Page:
Wonderland (video game)

From Wikipedia, the free encyclopedia
Jump to navigation Jump to search
Developer(s)Magnetic Scrolls
Publisher(s)Virgin Games
Designer(s)David Bishop
Platform(s)MS-DOS, Acorn Archimedes, Amiga, Atari ST [1]
Genre(s)Interactive fiction
Mode(s)Single player

Wonderland is a computer text-driven adventure game developed by Magnetic Scrolls and published in 1990 by Virgin Games.


Wonderland is based on Lewis Carroll's classic children's book Alice in Wonderland, with the player taking on the role of Alice. It does not involve anything from that book's sequel, Through the Looking-Glass.


With this game, Magnetic Scrolls introduced a bespoke windowing system dubbed "Magnetic Windows". The player's inventory, the location's graphic, the map and so on are all in separate windows that can be moved and resized independently.[2] (A similar system is used in unrelated adventure games like Deja Vu.) The developers stated they believed it would make the game more accessible, giving it a much wider appeal.


Development began in December 1987, when David Bishop pitched the concept to Scrolls' Anita Sinclair. Bishop would become project manager.


Review scores
CU Amiga96%[3]

Computer Gaming World favorably reviewed the game's graphics and interface, describing it as "a satisfying romp through Wonderland ... fun stuff to play".[6] ACE gave the IBM PC version a score of 910 out of 1000, praising the puzzles, interface (if used with a mouse) and the graphics, with the lack of sound being a negative point.[5] Keith Campbell of CU Amiga called it "an outstanding game that is a pleasure to play, extremely entertaining, and with widespread appeal to gamesters from nine years of age to ninety."[3] In Zero, Mike Gerrard wrote that it is "a very open adventure, designed to appeal to people who maybe haven't tried an adventure before. Regular adventures will try it and love it, but newcomers will find it very accessible and easy to play... if not easy to solve." He strongly praised its presentation and ease of use, calling its window interface "wondrous".[4]

Reviewing Wonderland for Amiga World, Peter Olafson summarized, "Frankly, the game is an almost unalloyed delight." He praised its graphics, music and interface, and found its difficulty level to be fair. Olafson believed that the game was "destined to restore interest in [the] sadly vanishing genre" of interactive fiction.[7] In PC Magazine, Cristina Córdova wrote that "Wonderland brings the best of text-based and graphics-based games to Alice and her adventures." She praised it for combining the "complexity and detail" of interactive fiction with visuals, and she praised the ease-of-use of its interface.[8]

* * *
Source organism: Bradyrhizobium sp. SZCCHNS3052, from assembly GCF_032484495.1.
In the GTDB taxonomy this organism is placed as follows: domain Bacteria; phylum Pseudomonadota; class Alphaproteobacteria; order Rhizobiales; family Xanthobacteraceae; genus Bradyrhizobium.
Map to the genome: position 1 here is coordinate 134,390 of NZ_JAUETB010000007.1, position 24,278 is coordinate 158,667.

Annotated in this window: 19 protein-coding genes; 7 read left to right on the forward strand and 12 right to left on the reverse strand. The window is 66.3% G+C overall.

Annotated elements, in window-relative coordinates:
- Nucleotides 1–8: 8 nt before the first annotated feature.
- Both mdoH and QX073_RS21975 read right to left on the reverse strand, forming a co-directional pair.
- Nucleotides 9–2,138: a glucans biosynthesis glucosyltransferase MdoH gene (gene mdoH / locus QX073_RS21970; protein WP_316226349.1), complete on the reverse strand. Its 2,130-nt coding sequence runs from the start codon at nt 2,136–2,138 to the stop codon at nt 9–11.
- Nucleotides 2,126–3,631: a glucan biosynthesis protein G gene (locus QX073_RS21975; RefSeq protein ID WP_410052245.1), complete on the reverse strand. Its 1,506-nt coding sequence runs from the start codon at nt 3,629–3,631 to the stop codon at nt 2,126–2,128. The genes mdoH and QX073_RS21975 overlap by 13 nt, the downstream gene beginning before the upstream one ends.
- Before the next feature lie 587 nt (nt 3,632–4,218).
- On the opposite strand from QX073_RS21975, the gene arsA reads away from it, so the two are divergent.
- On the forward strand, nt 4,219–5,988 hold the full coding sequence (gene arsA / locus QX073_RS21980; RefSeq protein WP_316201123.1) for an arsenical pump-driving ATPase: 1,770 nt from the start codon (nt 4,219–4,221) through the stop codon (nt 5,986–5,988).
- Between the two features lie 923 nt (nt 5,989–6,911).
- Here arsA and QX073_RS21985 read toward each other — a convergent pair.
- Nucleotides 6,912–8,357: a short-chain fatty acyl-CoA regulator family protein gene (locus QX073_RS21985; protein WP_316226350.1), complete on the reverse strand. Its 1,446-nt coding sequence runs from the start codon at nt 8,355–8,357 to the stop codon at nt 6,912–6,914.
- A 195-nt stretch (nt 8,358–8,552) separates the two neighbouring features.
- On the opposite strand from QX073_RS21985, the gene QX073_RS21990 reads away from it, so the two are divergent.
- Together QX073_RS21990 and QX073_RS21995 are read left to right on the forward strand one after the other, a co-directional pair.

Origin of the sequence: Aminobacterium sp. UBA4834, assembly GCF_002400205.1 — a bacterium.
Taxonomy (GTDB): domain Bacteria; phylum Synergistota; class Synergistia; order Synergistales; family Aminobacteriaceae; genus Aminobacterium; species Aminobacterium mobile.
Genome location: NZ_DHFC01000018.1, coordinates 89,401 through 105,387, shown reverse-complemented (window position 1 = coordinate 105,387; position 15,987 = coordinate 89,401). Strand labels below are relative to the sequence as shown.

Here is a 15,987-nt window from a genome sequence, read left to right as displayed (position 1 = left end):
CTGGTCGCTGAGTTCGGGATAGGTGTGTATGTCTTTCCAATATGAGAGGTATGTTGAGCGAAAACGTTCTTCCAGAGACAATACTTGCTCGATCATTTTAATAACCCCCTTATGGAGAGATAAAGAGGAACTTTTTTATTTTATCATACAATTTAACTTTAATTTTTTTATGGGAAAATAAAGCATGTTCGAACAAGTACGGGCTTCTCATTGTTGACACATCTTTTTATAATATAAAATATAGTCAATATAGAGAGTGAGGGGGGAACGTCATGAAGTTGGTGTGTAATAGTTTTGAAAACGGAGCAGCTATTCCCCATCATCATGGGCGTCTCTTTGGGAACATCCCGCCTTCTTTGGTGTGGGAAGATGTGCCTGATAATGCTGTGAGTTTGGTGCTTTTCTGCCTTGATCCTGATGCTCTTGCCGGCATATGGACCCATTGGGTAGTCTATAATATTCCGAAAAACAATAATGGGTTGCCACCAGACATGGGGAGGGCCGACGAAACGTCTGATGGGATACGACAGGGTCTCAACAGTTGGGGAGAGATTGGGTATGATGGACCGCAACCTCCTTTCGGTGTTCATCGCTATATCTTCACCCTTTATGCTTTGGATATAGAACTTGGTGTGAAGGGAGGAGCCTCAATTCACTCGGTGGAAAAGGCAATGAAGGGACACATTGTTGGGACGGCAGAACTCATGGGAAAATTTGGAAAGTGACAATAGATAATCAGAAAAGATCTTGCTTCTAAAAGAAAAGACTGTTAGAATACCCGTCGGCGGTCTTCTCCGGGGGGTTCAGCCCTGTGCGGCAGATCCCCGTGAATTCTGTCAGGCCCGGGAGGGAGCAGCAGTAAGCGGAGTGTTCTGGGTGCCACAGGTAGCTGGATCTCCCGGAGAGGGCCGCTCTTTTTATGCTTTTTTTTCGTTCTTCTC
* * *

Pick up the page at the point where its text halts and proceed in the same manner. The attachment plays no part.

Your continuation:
Strategy Plus's Theo Clark noted that Wonderland had received significant hype prior to release, and he believed that the game lived up to these expectations. He praised its interface and parser, calling them "very close to ... ideal." While he was let down by the limited music, he found the visuals to be "a feast" and enjoyed the hint system. He concluded, "If the purchasing public has any sense at all the sales should be brisk enough to ensure a rapid start to [a sequel]."[9] The magazine's editors later named Wonderland the best adventure game of 1990, over nominees including The Secret of Monkey Island. Editor-in-Chief Brian Walker wrote, "Witty, charming, and of course, [with] a wonderful storyline, it proved that the text adventure is not dead after all." He believed that it was "destined to be a classic of its kind."[10][11]

In 1991, PC Format placed Wonderland on its list of the 50 best computer games of all time. The editors described it as "a very impressive windowing system that takes you through Wonderland in the company of Alice and cronies."[12]


  1. ^ Meier, Stefan. "Magnetic Scrolls Fact Sheet". Retrieved 17 June 2015.
  2. ^ Whitta, Gary (July 1990), "A noun like Alice", The One, pp. 72–74
  3. ^ a b Campbell, Keith (October 1990). "Wonderland". CU Amiga (8): 38, 39, 41.
  4. ^ a b Gerrard, Mike (October 1990). "Wonderland". Zero (12): 34, 35, 36.
  5. ^ a b Dillon, Tony (November 1990), "Wonderland", ACE, p. 64
  6. ^ Scorpia (August 1991). "Scorpion's View". Computer Gaming World. p. 32. Retrieved 18 November 2013.
  7. ^ Olafson, Peter (October 1991). "Wonderland". Amiga World. 7 (10): 76, 77.
  8. ^ Córdova, Cristina (August 1991). "After Hours; You Are Alice in Virgin Mastertronic's PC Version Of Carroll's Wonderland". PC Magazine. 10 (14): 548, 549.
  9. ^ Clarke, Theo (November 1990). "Wonderland; Alice Takes A Trip". Strategy Plus (2): 26, 27.
  10. ^ Staff (January 1991). "Strategy Plus Awards 1990". Strategy Plus (4): 30, 31.
  11. ^ Walker, Brian (January 1991). "1990: A Walkthru". Strategy Plus (4): 29, 32.
  12. ^ Staff (October 1991). "The 50 best games EVER!". PC Format (1): 109–111.

External links[edit]